RDH Building Science
    RDH Building Science
    RDH Building Science

A field monitoring study was implemented to measure the impacts and benefits of membrane colour (white, grey and black) and insulation strategy on the performance of conventional roofing assemblies. The same roof membrane cap sheet type with three different surface granule colours was placed over three different conventional insulation strategies, creating a total of nine unique roofing assemblies on the same building. The thicknesses of the different insulation products were varied to achieve approximately the same R-value for each of the nine roof assemblies. Sensors were installed to measure temperature, relative humidity, moisture content, and heat flux at various points within each of the roof assemblies. Displacement sensors were also installed within the insulation boards to measure the dimensional stability of the different insulation products, and solar radiation sensors were installed above the cap sheet to document the long-term reflectivity and soiling of the roofing membranes. In conjunction with the sensors, webcam photos were captured to study the impact of night sky cooling, wetting/frost, and other differences between the assemblies. To complement the field study, supplemental laboratory testing of the insulation products was performed to measure the installed insulation R-values and whole building energy simulations were performed to apply the calibrated results from the study to other building types and climate zones across North America.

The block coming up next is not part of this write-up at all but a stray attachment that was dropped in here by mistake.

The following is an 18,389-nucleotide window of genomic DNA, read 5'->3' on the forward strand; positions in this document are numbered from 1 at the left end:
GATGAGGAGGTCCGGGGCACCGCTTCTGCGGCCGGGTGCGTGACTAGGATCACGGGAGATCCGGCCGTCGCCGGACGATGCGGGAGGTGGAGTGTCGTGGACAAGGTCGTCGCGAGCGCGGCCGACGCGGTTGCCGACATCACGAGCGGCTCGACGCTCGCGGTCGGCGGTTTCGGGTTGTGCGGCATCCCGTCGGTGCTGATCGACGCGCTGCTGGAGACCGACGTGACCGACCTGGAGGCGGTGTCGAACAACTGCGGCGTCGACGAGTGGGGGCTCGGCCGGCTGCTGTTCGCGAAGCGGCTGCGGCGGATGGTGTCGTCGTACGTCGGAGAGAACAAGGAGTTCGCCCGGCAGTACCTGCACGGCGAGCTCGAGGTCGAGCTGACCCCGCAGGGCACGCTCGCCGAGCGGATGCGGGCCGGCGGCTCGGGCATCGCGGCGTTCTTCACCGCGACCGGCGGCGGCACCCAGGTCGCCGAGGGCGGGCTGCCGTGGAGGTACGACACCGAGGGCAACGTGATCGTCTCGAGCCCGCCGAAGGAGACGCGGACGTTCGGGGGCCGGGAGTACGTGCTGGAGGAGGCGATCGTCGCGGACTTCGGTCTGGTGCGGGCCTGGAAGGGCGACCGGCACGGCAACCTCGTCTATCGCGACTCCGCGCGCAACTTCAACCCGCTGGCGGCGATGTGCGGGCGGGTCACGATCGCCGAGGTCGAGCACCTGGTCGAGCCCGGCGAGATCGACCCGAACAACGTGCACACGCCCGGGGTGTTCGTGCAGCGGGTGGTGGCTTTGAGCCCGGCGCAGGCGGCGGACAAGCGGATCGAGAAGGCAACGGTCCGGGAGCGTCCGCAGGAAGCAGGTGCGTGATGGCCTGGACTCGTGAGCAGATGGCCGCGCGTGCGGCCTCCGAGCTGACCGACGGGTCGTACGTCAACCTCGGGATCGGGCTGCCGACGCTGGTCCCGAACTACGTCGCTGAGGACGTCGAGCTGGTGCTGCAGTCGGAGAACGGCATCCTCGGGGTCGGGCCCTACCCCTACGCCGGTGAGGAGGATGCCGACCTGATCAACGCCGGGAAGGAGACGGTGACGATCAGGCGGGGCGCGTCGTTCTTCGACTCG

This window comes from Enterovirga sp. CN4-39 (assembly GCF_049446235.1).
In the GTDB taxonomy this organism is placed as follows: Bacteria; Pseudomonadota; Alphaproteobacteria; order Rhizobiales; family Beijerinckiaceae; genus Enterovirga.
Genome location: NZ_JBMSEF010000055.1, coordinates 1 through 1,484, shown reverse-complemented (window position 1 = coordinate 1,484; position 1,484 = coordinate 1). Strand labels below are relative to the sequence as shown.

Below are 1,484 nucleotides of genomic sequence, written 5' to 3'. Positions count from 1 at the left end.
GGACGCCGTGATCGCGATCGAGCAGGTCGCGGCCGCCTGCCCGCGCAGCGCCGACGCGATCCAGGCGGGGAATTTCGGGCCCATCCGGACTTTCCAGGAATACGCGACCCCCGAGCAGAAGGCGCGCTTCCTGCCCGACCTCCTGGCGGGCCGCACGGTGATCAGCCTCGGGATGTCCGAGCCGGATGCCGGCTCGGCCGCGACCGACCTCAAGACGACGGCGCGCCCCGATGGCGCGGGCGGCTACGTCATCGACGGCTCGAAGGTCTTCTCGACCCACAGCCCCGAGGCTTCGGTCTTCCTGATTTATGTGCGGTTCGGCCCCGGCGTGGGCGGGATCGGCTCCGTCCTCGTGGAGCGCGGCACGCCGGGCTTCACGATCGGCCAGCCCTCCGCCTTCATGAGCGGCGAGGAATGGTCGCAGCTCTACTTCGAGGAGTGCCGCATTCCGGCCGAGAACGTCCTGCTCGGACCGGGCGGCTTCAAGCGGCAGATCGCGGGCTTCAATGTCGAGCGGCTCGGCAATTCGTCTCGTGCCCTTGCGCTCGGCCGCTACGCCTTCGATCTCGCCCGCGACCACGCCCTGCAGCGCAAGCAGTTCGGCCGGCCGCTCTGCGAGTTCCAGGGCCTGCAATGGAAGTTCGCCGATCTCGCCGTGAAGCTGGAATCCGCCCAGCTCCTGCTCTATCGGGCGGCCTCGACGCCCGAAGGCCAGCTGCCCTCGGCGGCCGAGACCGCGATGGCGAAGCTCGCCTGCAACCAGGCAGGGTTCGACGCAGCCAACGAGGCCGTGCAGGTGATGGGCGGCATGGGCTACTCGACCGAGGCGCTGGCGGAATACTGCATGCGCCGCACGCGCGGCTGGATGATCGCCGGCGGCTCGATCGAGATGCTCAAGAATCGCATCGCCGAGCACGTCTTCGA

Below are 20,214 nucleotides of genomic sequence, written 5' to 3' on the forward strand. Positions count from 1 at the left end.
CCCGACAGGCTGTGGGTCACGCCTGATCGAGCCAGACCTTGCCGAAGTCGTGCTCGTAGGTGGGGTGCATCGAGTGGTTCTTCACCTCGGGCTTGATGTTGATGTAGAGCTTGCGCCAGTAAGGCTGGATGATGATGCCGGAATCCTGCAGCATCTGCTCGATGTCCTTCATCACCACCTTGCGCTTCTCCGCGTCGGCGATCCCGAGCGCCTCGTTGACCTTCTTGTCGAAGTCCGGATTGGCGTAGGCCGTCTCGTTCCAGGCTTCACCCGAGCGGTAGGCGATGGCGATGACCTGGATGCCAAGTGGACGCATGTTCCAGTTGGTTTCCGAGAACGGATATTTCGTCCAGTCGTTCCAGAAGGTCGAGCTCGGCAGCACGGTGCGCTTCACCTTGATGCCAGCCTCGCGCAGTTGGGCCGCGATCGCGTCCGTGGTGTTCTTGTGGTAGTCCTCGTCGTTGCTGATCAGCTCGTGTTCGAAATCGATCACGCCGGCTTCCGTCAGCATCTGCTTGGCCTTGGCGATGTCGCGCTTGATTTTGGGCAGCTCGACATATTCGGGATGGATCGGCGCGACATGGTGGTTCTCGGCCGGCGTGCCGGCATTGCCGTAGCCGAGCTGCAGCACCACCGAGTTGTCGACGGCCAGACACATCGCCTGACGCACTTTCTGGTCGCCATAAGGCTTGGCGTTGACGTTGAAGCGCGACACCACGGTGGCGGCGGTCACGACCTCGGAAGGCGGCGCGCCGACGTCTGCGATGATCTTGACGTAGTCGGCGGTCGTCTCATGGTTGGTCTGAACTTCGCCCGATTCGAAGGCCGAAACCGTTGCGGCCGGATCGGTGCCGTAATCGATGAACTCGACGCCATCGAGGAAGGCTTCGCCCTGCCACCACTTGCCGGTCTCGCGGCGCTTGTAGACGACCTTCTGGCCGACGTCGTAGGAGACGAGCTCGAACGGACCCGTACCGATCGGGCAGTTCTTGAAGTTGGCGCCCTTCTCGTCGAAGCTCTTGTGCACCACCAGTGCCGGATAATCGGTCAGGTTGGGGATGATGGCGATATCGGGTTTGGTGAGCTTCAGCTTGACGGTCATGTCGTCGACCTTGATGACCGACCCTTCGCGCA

Presented in this paper are findings from the study which highlight the impact of both roof membrane colour and insulation strategy on the thermal behaviour and energy gains/losses through conventional roofing assemblies. Whole building energy modeling is used to synthesize the study findings and demonstrate how whole building heating and cooling energy consumption is affected by different roof membrane colours and insulation types/strategies across Canada.

This paper was presented at the 2014 Canadian Conference on Building Science and Technology.

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